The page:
- Hit Dice-Have no apparent purpose
- No called shots? Grapple? Critical Hits?
- Baby Goblins have full HP?
- No way to identify magic items.
- "We have enough problems with innumeracy in this world for you to make the math in the game stupid or to make numbers not count."
As a DM, I have a problem with this. We use an elegant critical hit and fumble table for our campaign, there is about a 1% chance of injuring the party and a <1% chance of automatically killing. The player rolls the percentiles, knows high is better (or worse for fumbles) and the DM modifies the result as needed for the situation. This critical hit and fumble chart is older than 80% of the players at the table, btw.
Grapple, however, is very important. It could be resolved using non-lethal damage, but, frankly, grappling someone and knocking them out are different. We use them for different things. I appreciate that the rules for #DnDNext seem to be about the players succeeding as much as possible, but frankly, a non-lethal attack, especially with a weapon, should always be dangerous for the victim. Yes, there is a possibility you kill the guy you're trying to knock out!
Baby Goblins have full HP: Because we were "playing as written," the immature goblins had 5 hp. Because all goblins in the universe do, unless they are chieftains or specially declared goblins. Did I mention that I, as a DM, found this a dumb thing? Because if you have a herd of antelope, some of them are sickly, and if you are the lion, you go for the sickly one.... but, anyways, those are for a different installment.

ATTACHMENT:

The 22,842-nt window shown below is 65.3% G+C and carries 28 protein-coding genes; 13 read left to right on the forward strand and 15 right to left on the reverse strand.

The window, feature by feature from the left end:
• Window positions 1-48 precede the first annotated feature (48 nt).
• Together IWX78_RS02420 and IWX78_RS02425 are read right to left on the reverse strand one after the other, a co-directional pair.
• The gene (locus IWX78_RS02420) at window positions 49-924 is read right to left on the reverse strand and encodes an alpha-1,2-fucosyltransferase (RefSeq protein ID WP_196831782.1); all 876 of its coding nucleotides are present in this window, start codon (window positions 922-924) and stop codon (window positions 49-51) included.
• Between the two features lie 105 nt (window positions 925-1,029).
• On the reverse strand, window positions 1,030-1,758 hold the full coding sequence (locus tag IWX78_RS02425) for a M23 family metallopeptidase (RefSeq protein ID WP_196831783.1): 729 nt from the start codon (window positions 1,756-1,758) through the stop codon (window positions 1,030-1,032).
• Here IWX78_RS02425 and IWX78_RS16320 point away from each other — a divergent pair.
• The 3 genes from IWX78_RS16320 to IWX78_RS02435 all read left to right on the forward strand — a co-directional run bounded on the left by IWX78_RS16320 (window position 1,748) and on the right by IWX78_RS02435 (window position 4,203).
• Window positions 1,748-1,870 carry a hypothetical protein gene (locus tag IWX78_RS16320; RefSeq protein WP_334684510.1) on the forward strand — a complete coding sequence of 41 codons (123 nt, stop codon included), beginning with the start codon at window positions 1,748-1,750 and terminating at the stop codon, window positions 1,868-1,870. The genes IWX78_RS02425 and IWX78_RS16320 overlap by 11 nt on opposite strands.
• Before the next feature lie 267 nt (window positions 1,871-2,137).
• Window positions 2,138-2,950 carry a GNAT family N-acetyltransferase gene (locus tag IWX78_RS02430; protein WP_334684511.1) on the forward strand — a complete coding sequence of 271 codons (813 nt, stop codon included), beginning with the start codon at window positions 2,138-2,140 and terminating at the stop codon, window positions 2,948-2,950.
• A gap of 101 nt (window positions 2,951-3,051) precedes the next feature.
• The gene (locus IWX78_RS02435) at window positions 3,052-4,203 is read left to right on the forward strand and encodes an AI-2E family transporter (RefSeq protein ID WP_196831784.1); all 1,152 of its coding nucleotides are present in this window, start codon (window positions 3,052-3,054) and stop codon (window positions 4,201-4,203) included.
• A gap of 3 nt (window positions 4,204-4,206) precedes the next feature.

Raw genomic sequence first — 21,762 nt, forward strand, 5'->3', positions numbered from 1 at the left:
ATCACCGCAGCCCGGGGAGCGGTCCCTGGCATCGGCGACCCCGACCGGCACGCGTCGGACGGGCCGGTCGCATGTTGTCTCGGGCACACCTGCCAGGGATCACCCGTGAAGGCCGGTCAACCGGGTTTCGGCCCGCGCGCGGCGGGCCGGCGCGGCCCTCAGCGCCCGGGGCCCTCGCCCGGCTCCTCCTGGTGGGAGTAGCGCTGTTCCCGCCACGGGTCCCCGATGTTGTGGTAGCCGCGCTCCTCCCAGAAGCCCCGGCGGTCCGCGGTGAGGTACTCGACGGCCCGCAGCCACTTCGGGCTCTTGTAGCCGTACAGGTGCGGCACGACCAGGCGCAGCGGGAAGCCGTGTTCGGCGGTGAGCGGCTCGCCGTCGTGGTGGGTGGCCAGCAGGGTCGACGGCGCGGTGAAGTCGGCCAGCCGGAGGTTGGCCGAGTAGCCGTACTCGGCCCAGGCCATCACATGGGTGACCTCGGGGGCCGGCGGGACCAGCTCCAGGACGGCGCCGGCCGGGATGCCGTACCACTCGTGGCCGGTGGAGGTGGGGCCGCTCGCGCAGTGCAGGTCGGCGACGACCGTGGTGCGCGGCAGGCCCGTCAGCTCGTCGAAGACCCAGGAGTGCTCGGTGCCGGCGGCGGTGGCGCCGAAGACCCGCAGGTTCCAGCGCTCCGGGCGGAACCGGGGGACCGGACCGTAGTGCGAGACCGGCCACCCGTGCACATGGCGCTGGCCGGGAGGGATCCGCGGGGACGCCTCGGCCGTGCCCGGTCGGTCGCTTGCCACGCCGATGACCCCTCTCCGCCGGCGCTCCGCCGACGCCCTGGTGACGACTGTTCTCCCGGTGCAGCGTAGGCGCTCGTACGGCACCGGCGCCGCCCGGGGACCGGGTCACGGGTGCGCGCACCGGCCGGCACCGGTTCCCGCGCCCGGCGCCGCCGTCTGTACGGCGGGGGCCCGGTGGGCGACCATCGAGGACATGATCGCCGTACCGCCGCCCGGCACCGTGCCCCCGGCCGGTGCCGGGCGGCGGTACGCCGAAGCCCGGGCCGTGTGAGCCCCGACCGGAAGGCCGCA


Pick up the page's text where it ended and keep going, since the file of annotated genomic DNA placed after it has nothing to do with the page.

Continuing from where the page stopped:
Here are the magic problems we had:
Sleep: THE MOST POWERFUL SPELL IN THE UNIVERSE.
Instead of being hit-dice based, sleep is now an area effect. A 20ft radius circle area effect. Here is your circle on a map showing 10ft squares. To make it even clearer, I've drawn a radius. To make it clear even to people who are dumb, I've also drawn a diameter.
Now, I want you to picture something, for a moment.
You have a room full of goblins. There are, in fact, about 30 of them, depending on how many have run in from other rooms at the thought of their offspring being killed and knowing the party is around. Thirty small-sized beasties. If you are being parsimonious, you may decide that each size small creature takes up 1/4 of a square. The general rule in the past with such things is that a critter as small as a goblin, rushing you, crowding in, can be as high as 8 in a square, but let's allow the game to be fairer, and let's say the goblins space themselves about equidistant on the map, and in the 6 squares that are mostly in the map, either 3 or 4 goblins fit, and in the 6 squares that are mostly off of the map, you only hit one. This, again, is being overly parsimonious, in that the sand from the wizard's spell doesn't need to cover you to affect you (again, playing as written) you just need to get hit with it, which includes everyone in this circle. So, what does our wizard do with the 30 goblins?
The same thing she'd do with 48-50:
But that's just your sleep! You also have six at-will spells. And that's why, when the party discovers it can take on just about any horde and goes after a boss with no planning and no healing left, allowing boss to get the jump on them, YOU and the rogue are the last two characters standing.
CONGRATULATIONS, WIZARD! You are now a tank. You will have no trouble soloing act one of Diablo...oh, wait, this isn't Diablo, this is a group game, and you've been upgraded to the point where you are impossible to kill and as long as you keep backing up, never out of ammo. It's like having a bow and an ever-full quiver, only your arm never gets tired, and you don't need to aim.